January 6, 2009 | Comments ()

By Phillip Stephens | Guides | January 6, 2009 |


Another literary year on the books: we had a typical spectrum of experiences in 2008 - reliable outings from strong mainstays (Roth, Morrison, Barth, Saramago, Erdritch), an Oprah hit (The Story of Edgar Sawtelle), a slew of impressive debuts, and a truly repellant bestselling frenzy (Twilight). All in all, 2008 was too sprawling to describe in any kind of précis, but, as always, that doesn’t stop us from trying. Here are the ten examples of literary fiction from 2008 that hit the hardest, that made me proudest to be a bibliophile. Let’s hope 2009 proves as strong.


2666, by Roberto Bolaño

Another posthumous masterpiece from Chilean literary titan Bolaño — 2666 is going to be the book you see the most on these best-of lists, and with good cause. It’s no small task taking on this epochal 900-plus page tome that feels like a cross between The Stand and Gravity’s Rainbow, but size shouldn’t be a hindrance. This is an unassailable masterwork, and almost certainly one of the first “important” books of the young century.

Breath, by Tim Winton

Popular Aussie novelist Winton knocked me on my ass with this gorgeous coming-of-age novel set in the sticks of Western Australia. Breath, stretching one boy’s summer into the defining experience we know it will become. This is a book about the thrills we seek (here represented by sex and surfing) to stave off the banality of our everyday lives.

Day, by A.L. Kennedy

Kennedy is as biting, hilarious, and sad as ever in this forlorn tale of a WWII tailgunner and his harrowing experience as a prisoner-of-war, recalling the best bits of Catch-22 with stylized relish.

Home, by Marilynne Robinson

I won’t belabor what John has already said about Robinson’s follow-up to the Pulitzer-winning Gilead: “Home is essentially flat in its progression, much like the midwest in which it’s set, but Robinson still ably defends her status as one of the most graceful writers we have. There is a simplicity to her prose that serves her concerns well — both the prose and the concerns may be out of style, but when you read Robinson you wonder why that should be the case.”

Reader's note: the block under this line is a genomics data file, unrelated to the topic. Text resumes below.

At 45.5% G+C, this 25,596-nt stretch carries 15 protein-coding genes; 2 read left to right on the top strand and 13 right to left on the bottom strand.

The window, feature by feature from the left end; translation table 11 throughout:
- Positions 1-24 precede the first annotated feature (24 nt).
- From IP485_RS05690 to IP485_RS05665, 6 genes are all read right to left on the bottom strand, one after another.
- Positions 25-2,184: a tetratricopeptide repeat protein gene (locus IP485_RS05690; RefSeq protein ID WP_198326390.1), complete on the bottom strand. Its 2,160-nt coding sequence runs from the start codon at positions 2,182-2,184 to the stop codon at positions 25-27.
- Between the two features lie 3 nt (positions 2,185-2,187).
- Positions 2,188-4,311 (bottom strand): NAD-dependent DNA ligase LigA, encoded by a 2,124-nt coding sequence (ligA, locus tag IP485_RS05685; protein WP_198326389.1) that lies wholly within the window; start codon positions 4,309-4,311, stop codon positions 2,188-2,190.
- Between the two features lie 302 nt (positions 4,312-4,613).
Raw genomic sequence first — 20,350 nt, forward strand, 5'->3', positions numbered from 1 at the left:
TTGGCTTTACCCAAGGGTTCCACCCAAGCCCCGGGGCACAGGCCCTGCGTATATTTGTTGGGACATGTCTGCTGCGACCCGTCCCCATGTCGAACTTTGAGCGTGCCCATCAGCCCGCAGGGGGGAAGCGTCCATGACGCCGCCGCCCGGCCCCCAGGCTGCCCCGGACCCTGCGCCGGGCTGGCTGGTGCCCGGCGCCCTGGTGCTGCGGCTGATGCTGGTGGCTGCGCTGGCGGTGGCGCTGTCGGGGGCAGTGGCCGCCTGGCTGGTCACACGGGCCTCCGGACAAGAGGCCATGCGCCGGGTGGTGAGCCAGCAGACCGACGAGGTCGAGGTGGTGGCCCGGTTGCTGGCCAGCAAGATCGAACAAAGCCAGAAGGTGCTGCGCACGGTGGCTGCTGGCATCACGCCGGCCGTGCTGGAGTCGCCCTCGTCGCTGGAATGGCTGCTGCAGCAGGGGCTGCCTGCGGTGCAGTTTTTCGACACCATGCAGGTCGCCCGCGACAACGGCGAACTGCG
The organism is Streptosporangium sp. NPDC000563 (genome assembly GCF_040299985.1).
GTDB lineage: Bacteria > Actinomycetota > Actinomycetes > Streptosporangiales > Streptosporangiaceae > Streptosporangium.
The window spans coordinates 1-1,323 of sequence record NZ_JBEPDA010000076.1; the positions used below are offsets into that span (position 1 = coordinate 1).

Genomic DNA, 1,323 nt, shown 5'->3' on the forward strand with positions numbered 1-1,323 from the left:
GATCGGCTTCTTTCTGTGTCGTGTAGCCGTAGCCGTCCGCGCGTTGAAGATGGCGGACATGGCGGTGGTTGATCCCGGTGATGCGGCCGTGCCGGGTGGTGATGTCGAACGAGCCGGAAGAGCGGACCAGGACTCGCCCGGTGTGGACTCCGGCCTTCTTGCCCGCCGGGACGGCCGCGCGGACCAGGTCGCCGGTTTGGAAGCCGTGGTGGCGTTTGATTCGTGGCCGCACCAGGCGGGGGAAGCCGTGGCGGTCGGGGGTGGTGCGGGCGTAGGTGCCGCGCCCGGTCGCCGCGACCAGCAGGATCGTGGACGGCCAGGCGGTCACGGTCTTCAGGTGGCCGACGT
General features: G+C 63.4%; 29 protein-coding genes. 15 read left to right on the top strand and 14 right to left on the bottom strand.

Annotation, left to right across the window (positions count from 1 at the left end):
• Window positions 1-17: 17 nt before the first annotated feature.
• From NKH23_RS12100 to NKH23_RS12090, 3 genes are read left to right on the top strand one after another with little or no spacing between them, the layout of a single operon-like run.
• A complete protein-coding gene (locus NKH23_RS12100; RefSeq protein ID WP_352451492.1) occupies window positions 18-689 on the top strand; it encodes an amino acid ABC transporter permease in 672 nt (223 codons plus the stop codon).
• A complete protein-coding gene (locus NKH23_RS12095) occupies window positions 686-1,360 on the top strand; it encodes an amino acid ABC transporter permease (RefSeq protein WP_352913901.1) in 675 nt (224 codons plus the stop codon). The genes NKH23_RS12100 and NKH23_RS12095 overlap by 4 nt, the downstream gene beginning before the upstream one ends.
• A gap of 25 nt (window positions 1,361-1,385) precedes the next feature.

Kieran Smith, boy, by James Kelman

Scottish master Kelman gives us a despairing look at the elegiac years of pre-adolescence in a working-class boy’s life.

The Lazarus Project, by Aleksandar Hemon

The familiar conceits of the search for identity in the immigrant experience continue to provide strong literature, as demonstrated by Bosnian writer Hemon’s dual-layered, exploratory novel about Eastern Europeans in 20th-century America.

Netherland, by Joseph O’Neill

This controlled and elegant effort from O’Neill does a lot for the post-9/11 experience in America and New York City especially. A Dutch national, abandoned by his wife and left in the grips of ennui, finds solace in cricket, a game whose idiosyncrasies and reliance on chance still confound most Americans, and in which there’s metaphorical potential aplenty.

A Plague of Doves, Louise Erdrich

An epic family drama from the always-strong Erdritch rooted in the tragic history of Native Americans in North Dakota, in which the victims and perpetrators of a race crime (and their many descendants) intermingle over the generations.

Senselessness, by Horacio Castellanos Moya

Both satire and horror, Moya’s novel of a boorish writer’s attempt to edit statements on an Indian massacre somewhere in Latin America is a hilarious take on paranoia and the terrifying political-historical realities that make such paranoia possible.

Shadow Country, by Peter Mathiesson

This year’s National Book Award winner is a revised version of a trilogy Mathiesson had already written. The revisions and condensation benefit an already-rich story concerning the sprawling life and times of an early 20th-century Florida outlaw.

Honorable Mention:

Anathem, by Neal Stephenson
The Boat, by Nam Le
The Graveyard Book, by Neil Gaiman
Lavinia, by Ursula K. Le Guin
My Revolutions, by Hari Kunzru
A Sea of Poppies, by Amitav Ghosh
The White Tiger, by Aravind Adiga
The Given Day, by Dennis Lehane
Beginner’s Greek, by James Collins
Dead Star Twilight, by Chez Pazienza

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Guides | January 6, 2009 | Comments ()




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